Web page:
The Sept. 19 letter to the editor, "Life without children seems pointless," extolled the virtues of large families and Utah still does, I suspect, have the highest birthrate in the nation.
But, as is often the case, there are two sides to this coin and I frequently witnessed the other side in the three decades in our public schools. To cite just one of the many memorable examples, I've never forgotten the boy in my class who never took his coat off. It didn't matter how warm the classroom became, he never took it off. I finally asked him for an explanation.
Embarrassed, he told me that there were a lot of kids in his family and that they lived in a very small house. His father had decided that there wasn't enough room in the house for all of them to sleep inside, so he got a bunch of junked cars and parked them around the house. These cars became their bedrooms. In the summer, it wasn't so bad. But, in the winter, sleeping outside in that car without heat, he said he never really got warm. Thus, the coat.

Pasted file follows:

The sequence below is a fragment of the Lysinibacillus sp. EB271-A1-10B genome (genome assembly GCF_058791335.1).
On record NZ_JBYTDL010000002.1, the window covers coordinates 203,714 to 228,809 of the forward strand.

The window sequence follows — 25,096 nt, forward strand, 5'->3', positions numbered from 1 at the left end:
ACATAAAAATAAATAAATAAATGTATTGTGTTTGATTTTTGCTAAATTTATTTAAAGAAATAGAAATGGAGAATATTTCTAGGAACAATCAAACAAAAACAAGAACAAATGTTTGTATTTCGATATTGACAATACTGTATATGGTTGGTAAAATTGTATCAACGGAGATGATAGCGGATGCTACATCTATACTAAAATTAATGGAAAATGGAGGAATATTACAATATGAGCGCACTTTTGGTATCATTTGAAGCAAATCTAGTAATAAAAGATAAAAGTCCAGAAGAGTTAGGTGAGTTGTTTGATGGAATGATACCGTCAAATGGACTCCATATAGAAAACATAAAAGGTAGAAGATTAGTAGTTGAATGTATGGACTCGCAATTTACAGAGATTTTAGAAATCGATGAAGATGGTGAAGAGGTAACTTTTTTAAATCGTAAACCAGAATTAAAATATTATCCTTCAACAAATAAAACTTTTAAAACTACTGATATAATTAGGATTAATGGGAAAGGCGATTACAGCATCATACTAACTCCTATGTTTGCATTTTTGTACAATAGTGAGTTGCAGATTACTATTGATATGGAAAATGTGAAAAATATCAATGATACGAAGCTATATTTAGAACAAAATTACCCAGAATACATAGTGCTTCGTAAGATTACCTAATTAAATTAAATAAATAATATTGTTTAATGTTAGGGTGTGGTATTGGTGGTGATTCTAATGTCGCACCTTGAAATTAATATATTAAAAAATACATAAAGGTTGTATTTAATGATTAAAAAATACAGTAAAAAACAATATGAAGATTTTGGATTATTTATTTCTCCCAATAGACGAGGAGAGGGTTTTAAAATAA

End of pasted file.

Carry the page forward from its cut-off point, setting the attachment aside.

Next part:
I've always suspected, too, that there is a direct relationship between these large Utah families and the research by pharmaceutical companies indicating that Utah has the highest incidence of prescribed anti-depressants in the country.
M. Jensen Ogden